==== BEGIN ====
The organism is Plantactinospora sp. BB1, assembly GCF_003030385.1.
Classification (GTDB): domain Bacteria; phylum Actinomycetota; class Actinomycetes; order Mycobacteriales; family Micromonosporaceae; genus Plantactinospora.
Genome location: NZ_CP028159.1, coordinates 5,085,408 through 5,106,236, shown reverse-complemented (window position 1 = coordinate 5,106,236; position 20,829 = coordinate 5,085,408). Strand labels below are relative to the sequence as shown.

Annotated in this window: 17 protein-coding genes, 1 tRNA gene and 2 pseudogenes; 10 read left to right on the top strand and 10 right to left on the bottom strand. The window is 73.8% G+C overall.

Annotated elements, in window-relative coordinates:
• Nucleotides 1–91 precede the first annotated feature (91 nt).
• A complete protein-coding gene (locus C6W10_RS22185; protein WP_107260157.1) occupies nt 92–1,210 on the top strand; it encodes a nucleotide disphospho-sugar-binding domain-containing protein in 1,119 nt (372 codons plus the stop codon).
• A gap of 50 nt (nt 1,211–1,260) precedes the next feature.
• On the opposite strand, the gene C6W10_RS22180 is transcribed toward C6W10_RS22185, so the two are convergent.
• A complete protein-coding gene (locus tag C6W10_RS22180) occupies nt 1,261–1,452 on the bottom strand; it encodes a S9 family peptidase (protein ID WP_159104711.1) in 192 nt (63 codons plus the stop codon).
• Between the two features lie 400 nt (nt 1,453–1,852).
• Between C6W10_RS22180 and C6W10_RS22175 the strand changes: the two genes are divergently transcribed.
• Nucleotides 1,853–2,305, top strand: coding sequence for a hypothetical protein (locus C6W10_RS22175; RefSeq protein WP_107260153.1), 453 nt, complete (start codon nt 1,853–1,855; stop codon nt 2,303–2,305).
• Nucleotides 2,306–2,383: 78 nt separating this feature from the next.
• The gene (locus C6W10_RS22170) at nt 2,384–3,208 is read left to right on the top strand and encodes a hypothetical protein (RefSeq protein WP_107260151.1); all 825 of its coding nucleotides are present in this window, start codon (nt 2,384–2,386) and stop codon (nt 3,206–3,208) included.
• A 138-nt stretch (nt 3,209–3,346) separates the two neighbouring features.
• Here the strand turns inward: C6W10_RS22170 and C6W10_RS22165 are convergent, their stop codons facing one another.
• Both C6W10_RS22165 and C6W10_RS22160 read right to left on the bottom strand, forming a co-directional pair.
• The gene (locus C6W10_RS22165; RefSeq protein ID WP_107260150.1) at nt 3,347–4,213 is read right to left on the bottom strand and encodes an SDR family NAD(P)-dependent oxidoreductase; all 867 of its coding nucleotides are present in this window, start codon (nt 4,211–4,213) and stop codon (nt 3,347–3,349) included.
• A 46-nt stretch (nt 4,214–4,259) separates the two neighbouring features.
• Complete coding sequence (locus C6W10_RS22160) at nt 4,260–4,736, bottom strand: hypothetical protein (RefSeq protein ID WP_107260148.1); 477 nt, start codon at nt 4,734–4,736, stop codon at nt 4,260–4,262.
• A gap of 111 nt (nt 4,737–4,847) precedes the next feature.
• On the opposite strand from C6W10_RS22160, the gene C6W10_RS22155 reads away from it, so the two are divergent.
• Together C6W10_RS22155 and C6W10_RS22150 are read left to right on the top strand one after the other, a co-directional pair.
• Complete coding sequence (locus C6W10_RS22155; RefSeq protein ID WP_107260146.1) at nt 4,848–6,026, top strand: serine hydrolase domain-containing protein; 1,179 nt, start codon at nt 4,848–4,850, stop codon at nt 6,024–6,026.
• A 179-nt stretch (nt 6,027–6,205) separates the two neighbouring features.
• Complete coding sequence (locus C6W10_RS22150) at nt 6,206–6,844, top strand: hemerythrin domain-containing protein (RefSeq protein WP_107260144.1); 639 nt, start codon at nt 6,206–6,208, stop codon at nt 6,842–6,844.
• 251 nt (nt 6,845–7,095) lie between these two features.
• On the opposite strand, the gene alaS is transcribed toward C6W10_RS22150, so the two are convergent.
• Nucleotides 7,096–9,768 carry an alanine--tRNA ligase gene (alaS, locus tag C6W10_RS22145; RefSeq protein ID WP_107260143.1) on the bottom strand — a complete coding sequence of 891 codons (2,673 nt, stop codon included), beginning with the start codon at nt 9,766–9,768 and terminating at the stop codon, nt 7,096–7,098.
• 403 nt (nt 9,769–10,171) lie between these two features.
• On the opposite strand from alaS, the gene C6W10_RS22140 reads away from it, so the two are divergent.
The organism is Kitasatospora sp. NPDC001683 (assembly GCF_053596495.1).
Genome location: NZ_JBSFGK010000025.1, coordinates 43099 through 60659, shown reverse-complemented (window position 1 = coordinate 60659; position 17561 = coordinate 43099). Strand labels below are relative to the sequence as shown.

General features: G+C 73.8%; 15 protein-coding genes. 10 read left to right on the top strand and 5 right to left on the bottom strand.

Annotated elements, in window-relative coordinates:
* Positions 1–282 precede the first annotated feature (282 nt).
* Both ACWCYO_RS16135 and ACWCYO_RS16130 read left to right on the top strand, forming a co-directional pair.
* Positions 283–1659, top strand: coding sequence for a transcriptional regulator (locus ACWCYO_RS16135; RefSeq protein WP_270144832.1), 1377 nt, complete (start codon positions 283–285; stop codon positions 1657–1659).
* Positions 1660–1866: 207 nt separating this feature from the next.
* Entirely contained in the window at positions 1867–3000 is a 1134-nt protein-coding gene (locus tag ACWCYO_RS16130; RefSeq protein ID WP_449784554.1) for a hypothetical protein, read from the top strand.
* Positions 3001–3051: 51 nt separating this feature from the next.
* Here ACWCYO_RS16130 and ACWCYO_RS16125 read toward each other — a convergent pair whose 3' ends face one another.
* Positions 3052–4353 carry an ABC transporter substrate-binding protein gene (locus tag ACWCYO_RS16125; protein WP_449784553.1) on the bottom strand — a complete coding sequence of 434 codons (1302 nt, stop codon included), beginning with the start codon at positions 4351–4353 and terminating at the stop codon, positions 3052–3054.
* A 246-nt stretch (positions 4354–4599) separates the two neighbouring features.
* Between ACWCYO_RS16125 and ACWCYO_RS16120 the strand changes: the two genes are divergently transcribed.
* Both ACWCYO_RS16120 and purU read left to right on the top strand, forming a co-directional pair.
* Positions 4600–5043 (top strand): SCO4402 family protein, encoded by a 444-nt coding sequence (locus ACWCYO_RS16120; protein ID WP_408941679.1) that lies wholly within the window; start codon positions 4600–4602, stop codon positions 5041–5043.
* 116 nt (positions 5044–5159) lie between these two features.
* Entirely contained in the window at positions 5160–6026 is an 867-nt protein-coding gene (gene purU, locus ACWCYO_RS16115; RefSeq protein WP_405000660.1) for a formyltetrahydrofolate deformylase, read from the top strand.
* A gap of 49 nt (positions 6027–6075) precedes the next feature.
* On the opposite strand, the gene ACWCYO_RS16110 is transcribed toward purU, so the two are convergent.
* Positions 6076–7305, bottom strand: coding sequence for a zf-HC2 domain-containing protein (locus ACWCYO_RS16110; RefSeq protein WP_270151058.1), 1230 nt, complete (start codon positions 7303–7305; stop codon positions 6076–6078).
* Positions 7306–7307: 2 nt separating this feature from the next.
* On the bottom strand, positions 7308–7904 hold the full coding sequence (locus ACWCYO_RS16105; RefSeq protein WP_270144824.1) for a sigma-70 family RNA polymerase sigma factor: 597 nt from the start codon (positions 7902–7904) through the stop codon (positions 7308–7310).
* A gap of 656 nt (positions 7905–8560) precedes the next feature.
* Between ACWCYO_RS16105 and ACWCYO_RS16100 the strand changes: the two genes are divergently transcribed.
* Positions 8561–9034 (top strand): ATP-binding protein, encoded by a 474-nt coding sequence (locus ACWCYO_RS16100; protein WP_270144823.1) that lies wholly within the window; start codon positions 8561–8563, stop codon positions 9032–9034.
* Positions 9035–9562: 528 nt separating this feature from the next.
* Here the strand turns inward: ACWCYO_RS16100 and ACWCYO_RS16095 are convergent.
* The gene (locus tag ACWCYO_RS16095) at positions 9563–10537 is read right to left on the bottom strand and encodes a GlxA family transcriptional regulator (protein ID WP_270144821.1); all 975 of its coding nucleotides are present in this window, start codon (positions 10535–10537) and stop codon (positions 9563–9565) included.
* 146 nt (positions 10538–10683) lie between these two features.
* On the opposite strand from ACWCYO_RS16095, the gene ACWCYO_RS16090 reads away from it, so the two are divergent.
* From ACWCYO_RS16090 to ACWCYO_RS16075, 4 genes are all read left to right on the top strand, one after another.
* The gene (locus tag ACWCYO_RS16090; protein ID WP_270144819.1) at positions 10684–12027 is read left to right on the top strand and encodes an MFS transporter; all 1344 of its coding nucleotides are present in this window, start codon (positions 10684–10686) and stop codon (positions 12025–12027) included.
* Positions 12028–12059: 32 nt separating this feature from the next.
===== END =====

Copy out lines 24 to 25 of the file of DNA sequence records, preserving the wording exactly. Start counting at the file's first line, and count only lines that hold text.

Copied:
• Together C6W10_RS22155 and C6W10_RS22150 are read left to right on the top strand one after the other, a co-directional pair.
• Complete coding sequence (locus C6W10_RS22155; RefSeq protein ID WP_107260146.1) at nt 4,848–6,026, top strand: serine hydrolase domain-containing protein; 1,179 nt, start codon at nt 4,848–4,850, stop codon at nt 6,024–6,026.